When a main character’s true self can be shown through animals or children, you can bet the reader is going to become more engaged with that character and care just a little bit more about them and what happens to them.

Rattlesnake Brother, book 3 in the Gabriel Hawke series is now available in ebook and print.

Corrupt officials.

Illegal hunters.

Death to those who dare complain.

Fish and Wildlife State Trooper Gabriel Hawke encounters a hunter with an illegal tag. The name on the tag belongs to the Wallowa County District Attorney and the man holding the tag isn’t the public defender. 

As Hawke digs to find out if the DA is corrupt, the hunter’s body is found. Zeroing in on the DA, Hawke finds he has more suspects than the DA and more deaths than the hunter.

Universal Link: https://books2read.com/u/3JyooJ

Too Many Ideas Not Enough Time by Paty Jager

Lit Light BulbIf only I could write twice as fast! Ideas come at me like raindrops in a storm.  Some ideas seem like a great idea at the time and as I get closer to writing the story, decide it won’t work.

And then there are the ones that come when you least expect it and hold up the more you think about them and start researching.

In December, my husband and I spent a weekend at a nice casino in Reno. I’d won the weekend from the Silent Auction at the Left Coast Crime conference in Reno last February.  Part of the package I purchased was a spa package. I was excited to get a massage.

And the spa…on my! I’d never been anywhere that pampered and had such wonderful amenities.  I sat in a dimly lit room, watching big colorful fish in an aquarium, drinking lemon water, and waiting my time for a massage. Depositphotos_213681916_l-2015

The masseuse arrived and escorted me to the room. It was dimly lit, soft music playing. She showed me everything and headed to the door. “Take off your robe and get under the sheet, I’ll be right back.”

I did as instructed and as I laid there, face down, my arms dangling over each side of the table, my mind went to- “What if I were a dead body?” And of course my head began spinning with how to work it into one of my Shandra Higheagle books.

By the time my massage was over, I had the plot all figured out in my head. What I needed now was research.  While waiting for my hubby to come out of the men’s side of the spa, I started quizzing the people at the counter. I filled up the back side of two price sheets with answers to my questions about how a spa of that magnitude ran.

Then two weeks ago, I spent a week at the Oregon Coast writing. It was wonderful! What I especially like when I write at the beach are my walks on the beach.

On one walk, when the wind was blowing and cold enough I had my sweatshirt hood tied tight, I shared the beach with an older gentleman and a little boy of about six. I assumed the older gentleman was the grandfather. The the boy had on only a t-shirt and shorts. He had something in his hand. He came up to me and said, “Look! I found a mermaid scale!” It appeared to be a colorful piece of mollusk shell. But I agreed with him.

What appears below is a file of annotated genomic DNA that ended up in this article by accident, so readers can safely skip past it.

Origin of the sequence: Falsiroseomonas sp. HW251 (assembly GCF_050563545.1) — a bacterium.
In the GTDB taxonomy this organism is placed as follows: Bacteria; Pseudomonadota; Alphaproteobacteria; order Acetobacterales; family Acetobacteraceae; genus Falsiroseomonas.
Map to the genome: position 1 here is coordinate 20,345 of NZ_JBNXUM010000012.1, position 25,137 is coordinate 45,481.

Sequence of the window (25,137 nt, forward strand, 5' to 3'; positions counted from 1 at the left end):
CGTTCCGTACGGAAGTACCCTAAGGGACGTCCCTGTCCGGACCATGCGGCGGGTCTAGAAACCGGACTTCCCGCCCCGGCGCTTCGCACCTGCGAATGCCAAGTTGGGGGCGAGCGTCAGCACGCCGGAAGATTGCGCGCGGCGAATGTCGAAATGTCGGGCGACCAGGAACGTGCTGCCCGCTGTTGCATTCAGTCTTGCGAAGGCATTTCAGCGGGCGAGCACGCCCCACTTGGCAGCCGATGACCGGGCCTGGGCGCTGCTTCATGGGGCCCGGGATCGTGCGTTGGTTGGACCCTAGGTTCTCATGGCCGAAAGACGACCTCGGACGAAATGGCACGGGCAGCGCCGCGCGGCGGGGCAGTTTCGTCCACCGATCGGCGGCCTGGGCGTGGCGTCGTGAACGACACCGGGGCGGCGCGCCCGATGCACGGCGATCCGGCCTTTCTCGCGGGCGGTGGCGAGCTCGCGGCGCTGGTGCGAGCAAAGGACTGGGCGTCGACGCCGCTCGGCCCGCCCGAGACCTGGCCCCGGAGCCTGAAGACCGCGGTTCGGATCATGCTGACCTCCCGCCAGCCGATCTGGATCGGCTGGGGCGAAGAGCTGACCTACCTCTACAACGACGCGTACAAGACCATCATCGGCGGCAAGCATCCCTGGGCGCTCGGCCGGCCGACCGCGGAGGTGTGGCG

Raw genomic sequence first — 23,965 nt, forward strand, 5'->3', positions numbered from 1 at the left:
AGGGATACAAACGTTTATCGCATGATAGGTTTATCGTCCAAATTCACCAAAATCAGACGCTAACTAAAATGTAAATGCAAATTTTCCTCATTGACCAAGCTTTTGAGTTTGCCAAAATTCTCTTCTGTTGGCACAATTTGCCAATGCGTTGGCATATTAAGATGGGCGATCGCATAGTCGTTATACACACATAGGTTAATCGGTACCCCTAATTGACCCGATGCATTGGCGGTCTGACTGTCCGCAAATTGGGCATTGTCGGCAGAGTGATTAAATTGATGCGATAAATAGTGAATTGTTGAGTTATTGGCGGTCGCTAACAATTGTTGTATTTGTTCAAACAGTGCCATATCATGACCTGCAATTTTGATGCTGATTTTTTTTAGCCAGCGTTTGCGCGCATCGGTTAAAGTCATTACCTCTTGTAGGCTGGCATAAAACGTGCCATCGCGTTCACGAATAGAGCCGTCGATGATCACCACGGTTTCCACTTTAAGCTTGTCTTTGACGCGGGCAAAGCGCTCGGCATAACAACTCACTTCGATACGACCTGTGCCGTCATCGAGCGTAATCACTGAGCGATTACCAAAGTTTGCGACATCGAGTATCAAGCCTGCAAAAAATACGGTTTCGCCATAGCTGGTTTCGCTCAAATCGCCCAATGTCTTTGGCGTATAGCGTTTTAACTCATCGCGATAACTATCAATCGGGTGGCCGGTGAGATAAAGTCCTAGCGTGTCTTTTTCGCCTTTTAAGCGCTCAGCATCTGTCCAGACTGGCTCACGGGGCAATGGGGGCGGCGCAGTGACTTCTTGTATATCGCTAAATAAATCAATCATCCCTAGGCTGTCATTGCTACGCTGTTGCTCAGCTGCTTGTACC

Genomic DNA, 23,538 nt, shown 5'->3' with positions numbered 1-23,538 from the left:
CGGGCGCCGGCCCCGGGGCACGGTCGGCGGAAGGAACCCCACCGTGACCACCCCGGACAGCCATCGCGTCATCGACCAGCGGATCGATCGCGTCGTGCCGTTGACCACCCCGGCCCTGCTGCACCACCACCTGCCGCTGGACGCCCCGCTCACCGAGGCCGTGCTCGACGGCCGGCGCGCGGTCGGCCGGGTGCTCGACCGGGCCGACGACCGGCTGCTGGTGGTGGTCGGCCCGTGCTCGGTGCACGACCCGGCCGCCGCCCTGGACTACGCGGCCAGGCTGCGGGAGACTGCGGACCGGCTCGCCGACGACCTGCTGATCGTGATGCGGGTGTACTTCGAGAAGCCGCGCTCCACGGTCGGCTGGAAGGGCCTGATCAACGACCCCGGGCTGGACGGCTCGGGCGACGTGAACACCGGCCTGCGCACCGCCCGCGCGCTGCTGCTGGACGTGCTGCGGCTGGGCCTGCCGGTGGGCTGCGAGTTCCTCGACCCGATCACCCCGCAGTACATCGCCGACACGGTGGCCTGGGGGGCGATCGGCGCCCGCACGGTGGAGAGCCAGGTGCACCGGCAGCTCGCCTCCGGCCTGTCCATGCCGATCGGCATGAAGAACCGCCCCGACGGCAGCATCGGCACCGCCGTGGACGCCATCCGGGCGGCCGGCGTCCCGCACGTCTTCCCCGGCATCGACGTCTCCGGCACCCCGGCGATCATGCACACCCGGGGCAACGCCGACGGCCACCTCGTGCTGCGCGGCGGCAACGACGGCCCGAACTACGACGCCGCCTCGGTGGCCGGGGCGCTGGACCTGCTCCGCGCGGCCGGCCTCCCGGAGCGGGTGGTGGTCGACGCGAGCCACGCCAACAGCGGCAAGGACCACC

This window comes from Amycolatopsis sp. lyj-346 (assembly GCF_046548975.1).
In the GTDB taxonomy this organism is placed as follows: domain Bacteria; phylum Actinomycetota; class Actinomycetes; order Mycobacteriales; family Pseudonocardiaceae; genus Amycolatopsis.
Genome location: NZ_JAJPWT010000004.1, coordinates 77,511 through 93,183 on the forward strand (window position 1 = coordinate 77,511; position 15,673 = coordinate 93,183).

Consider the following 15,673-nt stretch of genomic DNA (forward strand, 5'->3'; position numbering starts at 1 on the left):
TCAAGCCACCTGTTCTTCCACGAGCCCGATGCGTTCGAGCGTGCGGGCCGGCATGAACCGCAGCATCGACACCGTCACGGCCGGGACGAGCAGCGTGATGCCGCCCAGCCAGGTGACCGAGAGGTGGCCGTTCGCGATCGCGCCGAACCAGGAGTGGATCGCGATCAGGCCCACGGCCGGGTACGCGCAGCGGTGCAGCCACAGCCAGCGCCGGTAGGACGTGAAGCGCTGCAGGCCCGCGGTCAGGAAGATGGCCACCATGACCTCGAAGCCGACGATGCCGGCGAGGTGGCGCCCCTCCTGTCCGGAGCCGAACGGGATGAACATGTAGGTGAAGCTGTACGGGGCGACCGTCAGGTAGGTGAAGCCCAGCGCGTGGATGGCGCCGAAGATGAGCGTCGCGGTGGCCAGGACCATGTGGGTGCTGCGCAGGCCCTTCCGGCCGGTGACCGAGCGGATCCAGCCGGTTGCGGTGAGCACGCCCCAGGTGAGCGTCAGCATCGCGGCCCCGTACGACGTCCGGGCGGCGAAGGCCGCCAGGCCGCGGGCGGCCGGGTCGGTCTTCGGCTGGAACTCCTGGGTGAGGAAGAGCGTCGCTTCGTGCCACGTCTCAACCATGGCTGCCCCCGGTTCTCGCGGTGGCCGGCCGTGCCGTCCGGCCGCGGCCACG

20190206_182452I went on my walk and noticed a boat bobbing in the ocean just the other side of the breaks. Thinking it would make a nice photo, I took several, then turned and headed back the way, I’d come.

The grandfather was near the water. The little boy was splashing in the waning waves sweeping up on the sand.  I passed them and glanced out at the waves. The boat was moving along the other side of the breaks in the same direction I was.

I thought I saw the head of a sea lion. I stared and took photos, trying to capture the creature. Walking briskly because the wind was getting colder, I headed to the hotel stairs two blocks from the house where I was staying. I looked back at the beach.

The man was there but I didn’t see the boy. And the boat was heading the other direction. Perhaps what I saw wasn’t a sea lion but a man in scuba gear?

As I walked to the house, I put together the kidnapping of a boy and the woman who captured it on her camera without knowing. It will be a story in a Gabriel Hawke book.

I love when ideas hit and I can see they will be a fun book to write.

HOME

https://writingintothesunset.com

Excited about 2019 by Paty Jager

gabriel hawke logoI think the last time I was so excited about a new year, it was 40 years ago. The reason being, my hubby’s mother told him he couldn’t get married until he was 21. She had a strange reason why, so we waited two years. Yes, we met when we were 19 and knew several months into the relationship that we were getting married. We didn’t really talk about getting married but where we would live, what we would do.

Anyway, 1979 couldn’t come fast enough for us.  And then it did, we married, had children, and forty years later he still supports my need to write.  He is a definite keeper. We both believed in dreams. He is living his– a 60 acre alfalfa field irrigated by a pivot. I am living mine by writing every day and putting out stories that I hope others enjoy reading as much as I enjoy writing them.

My excitement for 2019 to get here has to do with my new Gabriel Hawke mystery series. The first book is on pre-order and will release on Jan. 20th.  Murder of Ravens takes me home. Most of the series will be set in the remote county in NE Oregon where I grew up.